In the summer of 1997, I made some friends in the neighborhood. They'd actually lived near me since late 1995, but, it took me a while to get to know them. We played board games, computer games, video games, and even outdoor games (including sports) together, and also did other activities, like selling candy bars to raise money for their wrestling team. However, two years after I met them, they ended up moving a great distance away, and I hardly saw them after that. In the years that followed, I began to lose interest in activities that I used to be unable to quit talking about, including ones I did with them, such as playing outside, and ones we never did together, like attending theme parks. Even almost two years later, during a object lesson for Bible class where we were asked to talk about the worst time in our lives, it was my friends' departure that took the cake.
People started to notice that my activities were limited, and began to become concerned. One person--remember, I don't name names on this blog!--even said in an e-mail, "You need to do things that do NOT involve your computer or CD player!" True, not everything I did back then fell into that category--I also played video games and watched television fairly often--but, I don't think that was her point. For a while, I thought it was about Boy Scouting, since a recent incident during a Scout meeting was part of the reason for that person's e-mail...but, now, I think it was more than just that. She and others wanted me to be a part of the group; to do the things that my friends were doing--well, as long as they were the right things--instead of sitting off all by my lonesome, doing my own thing by my own choice. People knew that, if I'd just things a chance instead of staunchly refusing to try everything anyone suggested, I'd be happier and more well-rounded...but, I still had one excuse after another for why I just couldn't do that.
You've probably heard me talk about how I "hate" certain things that are undoubtedly popular all over the country, if not the world: sports, dogs, theme parks, anything to do with large bodies of water, etc. I used various excuses over the years--everything from negative past experiences to alleged phobias to supposed moral qualms to even my "condition"--as to why I didn't care for them...when, really, it was one thing and one thing only: I considered such activities or entities to be beneath me. If you were a regular Busch Gardens attendee, a proud dog owner, an avid swimmer, or a big-time football fan, I looked down on you for it...and that's what caused me to face persecution and eventual unfriendings. Most people don't have a problem with those who don't like the same things they do; what they have a problem with is those who think what they do makes them superior...and that's the problem I had. It was much like the hypothetical Pharisee whom Jesus spoke of: I was thankful that I was not like those people...but, that attitude was not going to win people to Christ or even garner myself friends.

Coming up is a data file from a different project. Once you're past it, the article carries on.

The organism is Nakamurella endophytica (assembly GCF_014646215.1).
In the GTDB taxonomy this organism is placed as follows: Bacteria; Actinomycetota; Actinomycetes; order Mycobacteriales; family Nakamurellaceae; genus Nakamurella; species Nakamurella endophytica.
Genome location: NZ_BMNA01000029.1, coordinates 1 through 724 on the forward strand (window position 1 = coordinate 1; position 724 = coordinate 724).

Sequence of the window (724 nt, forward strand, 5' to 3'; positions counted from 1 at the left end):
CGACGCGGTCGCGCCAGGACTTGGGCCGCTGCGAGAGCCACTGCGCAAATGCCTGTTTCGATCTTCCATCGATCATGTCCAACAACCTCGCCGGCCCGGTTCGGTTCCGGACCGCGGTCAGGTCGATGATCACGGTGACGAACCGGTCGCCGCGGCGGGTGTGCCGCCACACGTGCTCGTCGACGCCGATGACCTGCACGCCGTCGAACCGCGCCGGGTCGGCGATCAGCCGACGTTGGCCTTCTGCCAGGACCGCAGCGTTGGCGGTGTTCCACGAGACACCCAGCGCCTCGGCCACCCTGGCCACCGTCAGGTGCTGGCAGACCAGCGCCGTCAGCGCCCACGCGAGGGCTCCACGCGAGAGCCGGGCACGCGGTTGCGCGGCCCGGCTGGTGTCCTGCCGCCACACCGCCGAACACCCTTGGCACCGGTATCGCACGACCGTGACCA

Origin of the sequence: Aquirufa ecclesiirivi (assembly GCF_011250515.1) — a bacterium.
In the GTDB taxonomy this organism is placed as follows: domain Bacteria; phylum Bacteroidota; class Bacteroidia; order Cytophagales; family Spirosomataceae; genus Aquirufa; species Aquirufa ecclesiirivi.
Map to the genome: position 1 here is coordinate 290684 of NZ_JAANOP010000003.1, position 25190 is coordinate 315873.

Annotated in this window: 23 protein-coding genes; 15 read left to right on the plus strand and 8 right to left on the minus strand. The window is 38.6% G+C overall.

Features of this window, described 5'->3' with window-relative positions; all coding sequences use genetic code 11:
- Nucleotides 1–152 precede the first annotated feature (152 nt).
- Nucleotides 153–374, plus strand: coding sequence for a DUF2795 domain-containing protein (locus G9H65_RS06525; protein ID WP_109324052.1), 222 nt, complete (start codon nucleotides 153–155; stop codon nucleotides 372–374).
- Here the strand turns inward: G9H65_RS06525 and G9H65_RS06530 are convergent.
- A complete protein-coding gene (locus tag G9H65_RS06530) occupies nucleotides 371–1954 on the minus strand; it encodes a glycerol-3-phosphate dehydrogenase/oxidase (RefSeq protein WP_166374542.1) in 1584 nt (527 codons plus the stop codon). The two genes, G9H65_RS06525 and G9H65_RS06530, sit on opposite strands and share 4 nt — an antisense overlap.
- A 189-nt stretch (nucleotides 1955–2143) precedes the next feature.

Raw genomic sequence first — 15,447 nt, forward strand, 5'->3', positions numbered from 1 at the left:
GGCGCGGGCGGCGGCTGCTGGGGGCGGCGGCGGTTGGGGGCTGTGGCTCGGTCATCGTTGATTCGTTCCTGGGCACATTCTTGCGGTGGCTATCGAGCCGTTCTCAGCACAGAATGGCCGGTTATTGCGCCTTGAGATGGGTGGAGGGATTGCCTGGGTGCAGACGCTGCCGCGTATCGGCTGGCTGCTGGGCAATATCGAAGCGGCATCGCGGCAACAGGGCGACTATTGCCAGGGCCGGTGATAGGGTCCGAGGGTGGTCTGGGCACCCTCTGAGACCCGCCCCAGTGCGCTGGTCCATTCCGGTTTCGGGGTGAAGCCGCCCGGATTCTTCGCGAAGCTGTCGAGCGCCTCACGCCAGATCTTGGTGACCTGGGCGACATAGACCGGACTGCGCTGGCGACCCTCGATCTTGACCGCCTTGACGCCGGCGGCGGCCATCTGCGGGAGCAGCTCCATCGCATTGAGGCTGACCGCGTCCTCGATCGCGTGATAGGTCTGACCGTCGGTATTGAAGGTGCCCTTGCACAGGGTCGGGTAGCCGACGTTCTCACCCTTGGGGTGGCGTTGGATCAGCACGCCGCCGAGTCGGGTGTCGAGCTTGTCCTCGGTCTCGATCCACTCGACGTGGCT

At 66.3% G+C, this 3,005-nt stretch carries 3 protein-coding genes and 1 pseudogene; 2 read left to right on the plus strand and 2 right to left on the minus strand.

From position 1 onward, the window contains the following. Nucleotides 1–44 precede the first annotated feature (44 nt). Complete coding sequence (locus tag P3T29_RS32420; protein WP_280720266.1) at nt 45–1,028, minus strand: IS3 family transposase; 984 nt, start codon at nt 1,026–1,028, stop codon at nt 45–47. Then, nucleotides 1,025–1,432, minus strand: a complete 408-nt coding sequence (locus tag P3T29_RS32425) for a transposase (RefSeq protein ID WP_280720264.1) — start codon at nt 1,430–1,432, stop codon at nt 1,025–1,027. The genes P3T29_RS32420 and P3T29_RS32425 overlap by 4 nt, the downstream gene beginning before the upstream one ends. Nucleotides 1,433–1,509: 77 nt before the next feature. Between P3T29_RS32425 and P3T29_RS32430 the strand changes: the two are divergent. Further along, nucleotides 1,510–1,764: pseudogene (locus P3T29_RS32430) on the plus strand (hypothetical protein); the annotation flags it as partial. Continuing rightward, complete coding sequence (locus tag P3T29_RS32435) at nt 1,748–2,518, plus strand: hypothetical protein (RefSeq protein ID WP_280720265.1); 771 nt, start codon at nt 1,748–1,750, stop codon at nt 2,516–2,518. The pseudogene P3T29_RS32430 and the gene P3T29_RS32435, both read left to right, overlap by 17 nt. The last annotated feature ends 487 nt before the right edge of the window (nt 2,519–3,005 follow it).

Over the years, people used to argue with me because they wanted me to join in activities that I outright refused to participate in, and it caused problems. I've mentioned before about a teacher at my high school who was practically begging me to give Busch Gardens a chance...but, she never convinced me to, despite her insistence. For a while, even after graduating, I felt that what she said was harassment, and thought that I should have reported her...but, now I know why she wouldn't give up: My reasoning didn't make sense; I couldn't come up with an actual legitimate reason for me to avoid it...but, I was still unwilling to budge. Seriously, I wouldn't do something I used to talk about doing constantly because my friends moved? What kind of sense does that make? That's not even what my friends would have wanted!
Let me be honest here: Lately, I've felt like a loser. I see my friends on Facebook doing fun things with their friends, and that rarely happens with me. Even when it does, the friends I hang out with are much older than me; almost every time I go out to eat with other people, I'm by far the youngest one at the table. When it comes to coeval people, I just strike out...and, I think that's my own fault. If I hadn't spent years constantly refusing to do the things that most Christians my age consider fun and exciting, I could easily have had people to hang out with and maybe even a significant other. Seriously, how many of you Christian ladies would want to date a guy whose idea of fun is a marathon of superhero cartoons? Didn't think so! Seriously, this way of living is doing me absolutely no good.
So, now, it's time for a change. If I get an opportunity to do something worthwhile, I need to take it; my "entertainment" can wait. That does apply to fun activities, such as theme parks or sporting events, but it also applies to activities that involve work, whether it be around the house or elsewhere. I recently took a major step in the right direction by taking over mowing the lawn; now, I need to progress even further by not being afraid to work regardless of the situation. That includes taking risks and learning new skills, such as getting my driver's license or pursuing a relationship. Also, if I get invited to something--anything worthwhile, really--I need to at least try to take advantage of that opportunity. I'm not going to make new friends and build relationships while sitting around watching Liv & Maddie.
However, I do have one lingering fear: that the damage has already been done. I know that I placed myself in this situation, and I hope that I can get myself out...but I can't help but think that I may be stuck with this. I also know that people care about me, and wouldn't want me to feel like an outcast...but, at this point, I may be one for the rest of my life.